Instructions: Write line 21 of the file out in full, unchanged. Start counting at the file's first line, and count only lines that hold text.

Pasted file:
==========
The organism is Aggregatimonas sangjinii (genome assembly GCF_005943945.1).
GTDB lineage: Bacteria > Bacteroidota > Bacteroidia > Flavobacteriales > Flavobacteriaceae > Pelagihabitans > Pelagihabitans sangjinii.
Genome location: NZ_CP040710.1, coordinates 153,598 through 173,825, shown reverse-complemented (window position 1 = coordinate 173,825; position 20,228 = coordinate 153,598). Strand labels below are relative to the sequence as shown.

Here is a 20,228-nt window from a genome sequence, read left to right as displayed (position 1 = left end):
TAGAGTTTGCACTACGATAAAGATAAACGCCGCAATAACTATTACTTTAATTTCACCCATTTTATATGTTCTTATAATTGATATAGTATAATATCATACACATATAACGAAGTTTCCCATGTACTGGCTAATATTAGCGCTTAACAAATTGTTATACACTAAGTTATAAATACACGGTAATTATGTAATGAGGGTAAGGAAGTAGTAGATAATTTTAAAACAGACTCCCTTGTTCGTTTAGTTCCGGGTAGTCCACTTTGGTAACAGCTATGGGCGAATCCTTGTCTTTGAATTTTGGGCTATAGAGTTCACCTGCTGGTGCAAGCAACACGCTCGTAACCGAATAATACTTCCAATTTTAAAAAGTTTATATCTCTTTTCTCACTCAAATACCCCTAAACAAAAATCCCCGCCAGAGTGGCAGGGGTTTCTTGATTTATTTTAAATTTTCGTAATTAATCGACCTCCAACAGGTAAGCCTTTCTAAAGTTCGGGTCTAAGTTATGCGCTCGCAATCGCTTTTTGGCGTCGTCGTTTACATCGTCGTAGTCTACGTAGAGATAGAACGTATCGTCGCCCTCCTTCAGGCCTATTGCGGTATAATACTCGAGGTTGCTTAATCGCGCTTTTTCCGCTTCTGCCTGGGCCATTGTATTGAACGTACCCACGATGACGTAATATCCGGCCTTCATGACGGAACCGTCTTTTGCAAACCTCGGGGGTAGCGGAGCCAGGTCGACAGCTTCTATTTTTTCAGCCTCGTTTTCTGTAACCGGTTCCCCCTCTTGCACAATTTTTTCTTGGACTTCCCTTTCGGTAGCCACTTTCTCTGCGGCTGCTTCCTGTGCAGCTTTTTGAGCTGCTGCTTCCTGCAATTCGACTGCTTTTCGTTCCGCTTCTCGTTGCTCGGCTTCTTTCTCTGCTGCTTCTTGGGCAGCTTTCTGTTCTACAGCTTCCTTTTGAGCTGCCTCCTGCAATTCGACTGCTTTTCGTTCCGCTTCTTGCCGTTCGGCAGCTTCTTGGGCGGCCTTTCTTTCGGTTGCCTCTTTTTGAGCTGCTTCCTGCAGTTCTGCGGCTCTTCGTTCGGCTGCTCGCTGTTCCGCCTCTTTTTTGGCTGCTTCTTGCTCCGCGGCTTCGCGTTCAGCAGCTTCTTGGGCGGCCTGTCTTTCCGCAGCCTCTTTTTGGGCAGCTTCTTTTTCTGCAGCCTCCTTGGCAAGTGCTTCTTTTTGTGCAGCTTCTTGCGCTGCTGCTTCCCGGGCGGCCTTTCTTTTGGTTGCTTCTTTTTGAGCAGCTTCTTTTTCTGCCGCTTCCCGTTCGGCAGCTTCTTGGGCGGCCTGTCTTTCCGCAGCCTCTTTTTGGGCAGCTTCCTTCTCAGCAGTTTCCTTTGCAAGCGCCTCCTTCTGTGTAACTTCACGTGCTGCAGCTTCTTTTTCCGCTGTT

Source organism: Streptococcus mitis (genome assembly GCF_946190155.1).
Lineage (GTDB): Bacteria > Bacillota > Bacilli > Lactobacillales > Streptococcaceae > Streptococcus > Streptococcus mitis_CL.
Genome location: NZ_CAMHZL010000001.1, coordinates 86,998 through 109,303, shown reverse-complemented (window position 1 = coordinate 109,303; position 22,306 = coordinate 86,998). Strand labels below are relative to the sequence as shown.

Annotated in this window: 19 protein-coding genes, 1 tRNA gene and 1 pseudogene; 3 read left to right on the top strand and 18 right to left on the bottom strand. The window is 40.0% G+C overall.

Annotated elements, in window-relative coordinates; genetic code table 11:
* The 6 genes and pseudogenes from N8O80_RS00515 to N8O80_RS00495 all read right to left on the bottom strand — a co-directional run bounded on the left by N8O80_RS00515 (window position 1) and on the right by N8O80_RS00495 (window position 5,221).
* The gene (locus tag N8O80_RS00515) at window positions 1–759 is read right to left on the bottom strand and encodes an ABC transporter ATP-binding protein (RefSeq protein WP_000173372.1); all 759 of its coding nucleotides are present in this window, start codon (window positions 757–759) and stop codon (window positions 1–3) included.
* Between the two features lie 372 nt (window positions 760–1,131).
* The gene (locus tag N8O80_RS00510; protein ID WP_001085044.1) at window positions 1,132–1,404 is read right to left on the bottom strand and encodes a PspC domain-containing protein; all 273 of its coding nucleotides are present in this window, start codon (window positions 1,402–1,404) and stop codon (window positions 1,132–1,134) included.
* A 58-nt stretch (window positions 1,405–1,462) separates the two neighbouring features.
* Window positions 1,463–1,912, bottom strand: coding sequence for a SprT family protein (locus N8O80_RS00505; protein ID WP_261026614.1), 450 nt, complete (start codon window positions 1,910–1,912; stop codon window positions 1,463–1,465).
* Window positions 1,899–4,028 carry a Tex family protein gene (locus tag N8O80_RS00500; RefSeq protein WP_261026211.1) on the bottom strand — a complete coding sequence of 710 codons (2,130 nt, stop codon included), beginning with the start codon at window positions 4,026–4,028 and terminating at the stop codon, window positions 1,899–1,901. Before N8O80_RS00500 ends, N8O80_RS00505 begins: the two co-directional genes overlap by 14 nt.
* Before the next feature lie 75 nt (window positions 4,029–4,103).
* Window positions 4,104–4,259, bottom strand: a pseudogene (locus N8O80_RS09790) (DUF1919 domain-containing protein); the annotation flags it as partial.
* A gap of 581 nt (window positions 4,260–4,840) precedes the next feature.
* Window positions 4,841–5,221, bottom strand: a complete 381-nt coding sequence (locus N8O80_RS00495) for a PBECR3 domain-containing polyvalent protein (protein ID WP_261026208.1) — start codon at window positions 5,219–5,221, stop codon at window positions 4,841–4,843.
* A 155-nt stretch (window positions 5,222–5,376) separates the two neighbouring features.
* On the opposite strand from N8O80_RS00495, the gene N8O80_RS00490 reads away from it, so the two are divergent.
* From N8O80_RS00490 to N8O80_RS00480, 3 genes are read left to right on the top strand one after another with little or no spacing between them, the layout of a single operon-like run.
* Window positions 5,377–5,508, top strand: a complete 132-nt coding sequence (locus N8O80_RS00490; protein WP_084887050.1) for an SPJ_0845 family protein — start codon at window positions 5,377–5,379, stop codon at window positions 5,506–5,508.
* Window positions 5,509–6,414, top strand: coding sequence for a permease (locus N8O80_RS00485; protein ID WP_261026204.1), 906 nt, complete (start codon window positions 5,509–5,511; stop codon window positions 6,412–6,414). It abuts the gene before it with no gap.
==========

* Window positions 4,841–5,221, bottom strand: a complete 381-nt coding sequence (locus N8O80_RS00495) for a PBECR3 domain-containing polyvalent protein (protein ID WP_261026208.1) — start codon at window positions 5,219–5,221, stop codon at window positions 4,841–4,843.